Pharmaceutical Manufacturers Can Tout Off-Label Uses of Prescription Drugs

In the United States District Court for the Eastern District of New York, pharmaceutical sales representative Alfred Caronia was convicted of conspiracy to introduce a misbranded drug into interstate commerce, a misdemeanor. Specifically, Caronia promoted an "off-label use" of a prescription drug for a purpose not approved by the U.S. Food and Drug Administration ("FDA"). However, Caronia appealed on the basis that he was convicted for his speech-for promoting an FDA-approved drug for off-label use-in violation of his free speech rights under the First Amendment. In December, the Second Circuit Court of appeals agreed and vacated the conviction.

The drug at issue was Xyrem, a powerful central nervous system depressant whose active ingredient has been federally classified as a "date rape drug." Xyrem was FDA approved for certain symptoms associated with narcolepsy. Caronia was recorded touting the benefits of Xyrem for restless legs syndrome and other sleep disorders, including for patients under sixteen years old. Caronia was convicted in 2008 but appealed.

The basis of the appeal was the First Amendment does not permit criminalizing a pharmaceutical manufacturer's truthful and non-misleading promotion of an FDA-approved drug to physicians for off-label use where such use is not itself illegal. The Second Circuit applied the Central Hudson commercial speech test and found that, while the government has an interest in regulating the use of prescription drugs, its prosecution of Caronia was not narrowly drawn and did not directly advance its legitimate goals.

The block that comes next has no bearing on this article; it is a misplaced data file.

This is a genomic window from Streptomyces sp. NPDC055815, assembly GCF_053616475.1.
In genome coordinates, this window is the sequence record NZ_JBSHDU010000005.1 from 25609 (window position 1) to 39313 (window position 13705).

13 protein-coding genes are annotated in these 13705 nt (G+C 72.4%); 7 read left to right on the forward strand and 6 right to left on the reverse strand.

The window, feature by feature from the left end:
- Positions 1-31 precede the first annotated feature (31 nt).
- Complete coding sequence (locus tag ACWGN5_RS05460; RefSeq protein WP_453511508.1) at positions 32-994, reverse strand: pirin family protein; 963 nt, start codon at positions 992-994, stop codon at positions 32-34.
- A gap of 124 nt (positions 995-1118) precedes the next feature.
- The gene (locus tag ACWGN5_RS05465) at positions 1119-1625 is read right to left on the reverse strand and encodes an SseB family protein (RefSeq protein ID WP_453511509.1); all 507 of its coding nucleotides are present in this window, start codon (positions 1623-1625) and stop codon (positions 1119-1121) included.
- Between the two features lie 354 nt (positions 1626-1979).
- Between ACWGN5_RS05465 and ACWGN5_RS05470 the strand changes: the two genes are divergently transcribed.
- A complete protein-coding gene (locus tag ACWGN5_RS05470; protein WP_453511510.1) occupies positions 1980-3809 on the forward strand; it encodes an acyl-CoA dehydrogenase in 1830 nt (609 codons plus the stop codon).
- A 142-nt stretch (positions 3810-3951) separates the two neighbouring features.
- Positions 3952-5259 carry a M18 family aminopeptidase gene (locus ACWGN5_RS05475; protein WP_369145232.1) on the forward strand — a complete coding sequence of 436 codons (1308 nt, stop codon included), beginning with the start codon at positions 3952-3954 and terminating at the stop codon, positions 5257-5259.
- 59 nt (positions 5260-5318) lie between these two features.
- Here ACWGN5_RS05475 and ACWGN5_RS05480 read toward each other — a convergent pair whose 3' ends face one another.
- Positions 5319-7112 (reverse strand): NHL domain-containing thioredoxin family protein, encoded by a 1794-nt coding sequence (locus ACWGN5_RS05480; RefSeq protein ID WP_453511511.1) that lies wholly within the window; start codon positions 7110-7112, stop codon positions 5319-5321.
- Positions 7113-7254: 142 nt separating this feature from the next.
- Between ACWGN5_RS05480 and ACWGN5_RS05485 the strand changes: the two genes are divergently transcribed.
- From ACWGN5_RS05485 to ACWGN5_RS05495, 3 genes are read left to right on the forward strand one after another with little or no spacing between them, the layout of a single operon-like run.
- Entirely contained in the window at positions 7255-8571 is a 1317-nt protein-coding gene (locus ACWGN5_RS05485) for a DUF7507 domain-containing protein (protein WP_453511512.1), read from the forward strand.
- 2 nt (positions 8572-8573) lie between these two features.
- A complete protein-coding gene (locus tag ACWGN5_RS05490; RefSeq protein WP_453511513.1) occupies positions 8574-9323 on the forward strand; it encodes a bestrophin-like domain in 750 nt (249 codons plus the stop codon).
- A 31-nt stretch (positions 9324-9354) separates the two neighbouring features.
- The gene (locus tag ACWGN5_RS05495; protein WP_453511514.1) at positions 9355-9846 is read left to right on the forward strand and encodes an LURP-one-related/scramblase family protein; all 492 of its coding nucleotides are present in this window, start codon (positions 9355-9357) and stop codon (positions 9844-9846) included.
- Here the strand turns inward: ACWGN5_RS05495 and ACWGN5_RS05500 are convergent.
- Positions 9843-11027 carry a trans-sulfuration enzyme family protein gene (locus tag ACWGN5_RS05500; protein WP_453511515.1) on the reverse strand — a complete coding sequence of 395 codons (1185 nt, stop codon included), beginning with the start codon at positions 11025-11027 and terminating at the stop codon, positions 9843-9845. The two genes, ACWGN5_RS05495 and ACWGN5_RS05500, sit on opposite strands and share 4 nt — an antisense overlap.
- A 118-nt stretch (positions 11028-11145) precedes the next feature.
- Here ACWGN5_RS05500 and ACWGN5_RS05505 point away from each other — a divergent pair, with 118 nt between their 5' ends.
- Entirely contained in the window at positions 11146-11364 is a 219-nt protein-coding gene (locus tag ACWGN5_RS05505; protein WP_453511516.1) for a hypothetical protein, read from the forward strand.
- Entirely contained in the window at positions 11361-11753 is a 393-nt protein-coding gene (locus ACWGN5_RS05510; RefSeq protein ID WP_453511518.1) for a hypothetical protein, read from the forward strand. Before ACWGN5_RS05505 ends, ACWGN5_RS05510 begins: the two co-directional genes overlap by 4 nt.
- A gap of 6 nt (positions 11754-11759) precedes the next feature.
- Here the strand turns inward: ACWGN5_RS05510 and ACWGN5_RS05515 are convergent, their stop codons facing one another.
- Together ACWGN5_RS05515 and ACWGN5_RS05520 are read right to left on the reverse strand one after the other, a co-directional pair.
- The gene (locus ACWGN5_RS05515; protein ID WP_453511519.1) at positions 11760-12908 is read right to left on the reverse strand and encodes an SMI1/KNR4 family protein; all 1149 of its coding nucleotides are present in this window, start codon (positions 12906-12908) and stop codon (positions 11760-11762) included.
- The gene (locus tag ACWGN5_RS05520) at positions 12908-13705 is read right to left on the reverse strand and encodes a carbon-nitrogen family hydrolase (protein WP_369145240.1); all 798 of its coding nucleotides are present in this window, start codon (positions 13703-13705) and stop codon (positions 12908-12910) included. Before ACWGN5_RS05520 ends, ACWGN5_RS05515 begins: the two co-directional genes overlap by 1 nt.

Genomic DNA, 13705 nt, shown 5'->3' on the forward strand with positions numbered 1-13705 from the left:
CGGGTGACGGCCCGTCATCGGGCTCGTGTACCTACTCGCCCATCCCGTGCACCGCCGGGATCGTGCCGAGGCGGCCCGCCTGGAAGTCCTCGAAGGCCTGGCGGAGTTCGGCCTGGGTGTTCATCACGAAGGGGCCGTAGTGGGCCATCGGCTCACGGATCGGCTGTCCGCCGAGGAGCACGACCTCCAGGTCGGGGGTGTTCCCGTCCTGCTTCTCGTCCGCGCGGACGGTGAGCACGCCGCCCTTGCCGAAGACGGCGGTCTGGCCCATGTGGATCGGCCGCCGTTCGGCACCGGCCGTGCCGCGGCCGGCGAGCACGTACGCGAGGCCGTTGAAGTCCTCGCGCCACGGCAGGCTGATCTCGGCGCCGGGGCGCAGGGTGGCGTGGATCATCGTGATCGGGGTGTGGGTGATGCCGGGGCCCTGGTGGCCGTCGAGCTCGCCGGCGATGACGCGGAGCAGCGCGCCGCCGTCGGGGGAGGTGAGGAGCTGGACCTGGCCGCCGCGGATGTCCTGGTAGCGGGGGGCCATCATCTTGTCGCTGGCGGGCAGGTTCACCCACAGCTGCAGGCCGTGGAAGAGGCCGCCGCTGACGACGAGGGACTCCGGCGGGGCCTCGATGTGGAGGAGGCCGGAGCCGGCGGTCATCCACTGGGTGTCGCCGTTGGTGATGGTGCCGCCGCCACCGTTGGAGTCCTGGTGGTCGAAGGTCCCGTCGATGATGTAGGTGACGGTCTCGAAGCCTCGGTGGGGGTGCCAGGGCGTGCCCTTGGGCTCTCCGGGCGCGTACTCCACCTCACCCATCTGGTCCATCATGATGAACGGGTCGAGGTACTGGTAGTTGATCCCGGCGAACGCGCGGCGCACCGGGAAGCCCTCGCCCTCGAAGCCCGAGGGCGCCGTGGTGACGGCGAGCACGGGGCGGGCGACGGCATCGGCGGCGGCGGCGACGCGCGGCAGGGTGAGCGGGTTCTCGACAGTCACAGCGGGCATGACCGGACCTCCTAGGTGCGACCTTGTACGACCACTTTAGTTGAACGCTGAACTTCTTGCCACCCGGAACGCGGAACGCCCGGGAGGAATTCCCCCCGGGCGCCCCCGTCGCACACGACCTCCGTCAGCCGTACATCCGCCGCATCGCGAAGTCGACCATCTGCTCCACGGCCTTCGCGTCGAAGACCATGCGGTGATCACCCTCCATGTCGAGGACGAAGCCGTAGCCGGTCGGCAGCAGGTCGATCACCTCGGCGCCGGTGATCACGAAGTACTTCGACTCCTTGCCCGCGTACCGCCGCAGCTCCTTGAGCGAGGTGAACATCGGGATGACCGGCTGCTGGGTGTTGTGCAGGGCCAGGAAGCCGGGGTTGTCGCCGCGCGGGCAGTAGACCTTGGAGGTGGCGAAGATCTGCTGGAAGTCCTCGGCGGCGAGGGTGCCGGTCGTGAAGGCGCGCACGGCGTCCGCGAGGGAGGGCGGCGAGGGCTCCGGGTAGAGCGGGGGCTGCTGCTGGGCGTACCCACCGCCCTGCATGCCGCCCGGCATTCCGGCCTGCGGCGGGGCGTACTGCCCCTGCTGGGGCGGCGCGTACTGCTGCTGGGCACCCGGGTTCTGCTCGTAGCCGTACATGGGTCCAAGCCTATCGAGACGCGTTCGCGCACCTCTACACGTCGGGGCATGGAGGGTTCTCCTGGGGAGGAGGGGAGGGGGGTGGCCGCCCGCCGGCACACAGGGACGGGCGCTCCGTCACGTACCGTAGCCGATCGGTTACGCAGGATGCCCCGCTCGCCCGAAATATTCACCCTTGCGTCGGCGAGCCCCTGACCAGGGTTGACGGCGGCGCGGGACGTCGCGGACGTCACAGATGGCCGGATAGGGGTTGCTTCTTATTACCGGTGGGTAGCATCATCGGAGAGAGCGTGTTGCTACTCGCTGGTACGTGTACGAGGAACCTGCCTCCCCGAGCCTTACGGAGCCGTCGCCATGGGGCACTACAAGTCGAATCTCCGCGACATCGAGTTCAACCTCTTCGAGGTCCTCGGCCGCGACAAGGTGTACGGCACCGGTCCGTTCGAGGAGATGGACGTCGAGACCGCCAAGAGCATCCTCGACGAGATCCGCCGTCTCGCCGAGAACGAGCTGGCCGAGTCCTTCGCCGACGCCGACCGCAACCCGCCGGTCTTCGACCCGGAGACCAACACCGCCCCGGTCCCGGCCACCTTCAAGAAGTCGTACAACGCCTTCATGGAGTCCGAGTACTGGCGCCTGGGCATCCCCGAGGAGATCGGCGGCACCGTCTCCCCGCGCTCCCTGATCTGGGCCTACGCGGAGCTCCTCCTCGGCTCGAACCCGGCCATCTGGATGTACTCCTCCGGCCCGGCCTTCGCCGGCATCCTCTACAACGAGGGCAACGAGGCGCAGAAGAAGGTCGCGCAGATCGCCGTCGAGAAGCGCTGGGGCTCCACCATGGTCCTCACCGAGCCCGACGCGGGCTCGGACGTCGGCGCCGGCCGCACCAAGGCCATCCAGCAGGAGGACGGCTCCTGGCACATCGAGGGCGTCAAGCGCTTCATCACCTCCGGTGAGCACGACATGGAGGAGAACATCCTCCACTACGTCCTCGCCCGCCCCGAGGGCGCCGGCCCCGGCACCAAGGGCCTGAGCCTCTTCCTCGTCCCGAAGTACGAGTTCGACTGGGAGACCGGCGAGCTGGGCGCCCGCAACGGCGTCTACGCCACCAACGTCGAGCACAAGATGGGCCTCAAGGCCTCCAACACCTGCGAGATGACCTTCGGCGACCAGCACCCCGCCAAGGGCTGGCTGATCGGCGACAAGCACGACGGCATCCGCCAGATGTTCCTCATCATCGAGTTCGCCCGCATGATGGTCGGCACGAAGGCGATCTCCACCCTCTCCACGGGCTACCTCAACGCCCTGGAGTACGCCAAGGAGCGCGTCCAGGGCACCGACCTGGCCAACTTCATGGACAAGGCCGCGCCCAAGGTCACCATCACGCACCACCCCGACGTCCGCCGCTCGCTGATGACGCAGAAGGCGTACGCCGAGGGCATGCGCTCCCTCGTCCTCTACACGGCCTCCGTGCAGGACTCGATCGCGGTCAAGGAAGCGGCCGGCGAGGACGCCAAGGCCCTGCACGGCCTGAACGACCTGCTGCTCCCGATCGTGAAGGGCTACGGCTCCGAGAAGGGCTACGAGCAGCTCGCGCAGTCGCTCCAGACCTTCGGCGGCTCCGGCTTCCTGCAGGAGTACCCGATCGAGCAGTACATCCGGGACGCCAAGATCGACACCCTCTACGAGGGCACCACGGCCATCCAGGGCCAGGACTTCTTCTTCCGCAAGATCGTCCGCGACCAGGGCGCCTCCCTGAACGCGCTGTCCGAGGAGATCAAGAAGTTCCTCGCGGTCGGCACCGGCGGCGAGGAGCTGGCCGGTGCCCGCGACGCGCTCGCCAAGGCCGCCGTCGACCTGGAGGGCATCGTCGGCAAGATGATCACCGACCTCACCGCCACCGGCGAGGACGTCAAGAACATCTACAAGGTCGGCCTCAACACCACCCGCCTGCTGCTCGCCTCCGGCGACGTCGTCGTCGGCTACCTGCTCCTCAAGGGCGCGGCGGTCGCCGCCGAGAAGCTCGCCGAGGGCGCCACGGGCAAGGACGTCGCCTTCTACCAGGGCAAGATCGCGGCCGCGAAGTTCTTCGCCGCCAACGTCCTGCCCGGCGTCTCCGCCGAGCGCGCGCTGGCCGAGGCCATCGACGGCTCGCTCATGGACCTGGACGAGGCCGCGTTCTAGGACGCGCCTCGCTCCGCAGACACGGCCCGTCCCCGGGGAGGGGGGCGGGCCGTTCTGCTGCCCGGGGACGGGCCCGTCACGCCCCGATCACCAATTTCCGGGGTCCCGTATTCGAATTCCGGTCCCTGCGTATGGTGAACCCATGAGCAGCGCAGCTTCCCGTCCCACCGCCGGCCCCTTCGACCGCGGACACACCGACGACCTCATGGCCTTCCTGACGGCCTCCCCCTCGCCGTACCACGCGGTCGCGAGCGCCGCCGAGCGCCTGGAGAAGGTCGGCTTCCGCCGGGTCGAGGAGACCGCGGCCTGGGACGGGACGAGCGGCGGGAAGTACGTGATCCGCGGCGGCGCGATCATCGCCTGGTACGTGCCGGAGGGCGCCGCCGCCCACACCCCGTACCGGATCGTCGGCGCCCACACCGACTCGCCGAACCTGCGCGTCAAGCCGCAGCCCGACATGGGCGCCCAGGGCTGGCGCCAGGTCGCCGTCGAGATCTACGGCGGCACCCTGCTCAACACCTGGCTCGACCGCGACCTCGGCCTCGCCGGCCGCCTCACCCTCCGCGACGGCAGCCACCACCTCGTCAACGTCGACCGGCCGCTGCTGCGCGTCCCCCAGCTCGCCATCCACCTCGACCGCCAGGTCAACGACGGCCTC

The Second Circuit wrote, "our conclusion is limited to FDA-approved drugs for which off-label use is not prohibited... We conclude simply that the government cannot prosecute pharmaceutical manufacturers and their representatives under the FDCA for speech promoting the lawful, off-label use of an FDA-approved drug.

Take away: once the FDA approves a prescription drug, it can be prescribed by doctors for both FDA-approved and FDA-unapproved uses unless an off-label use is explicitly prohibited. The FDA generally does not regulate how physicians use approved drugs.

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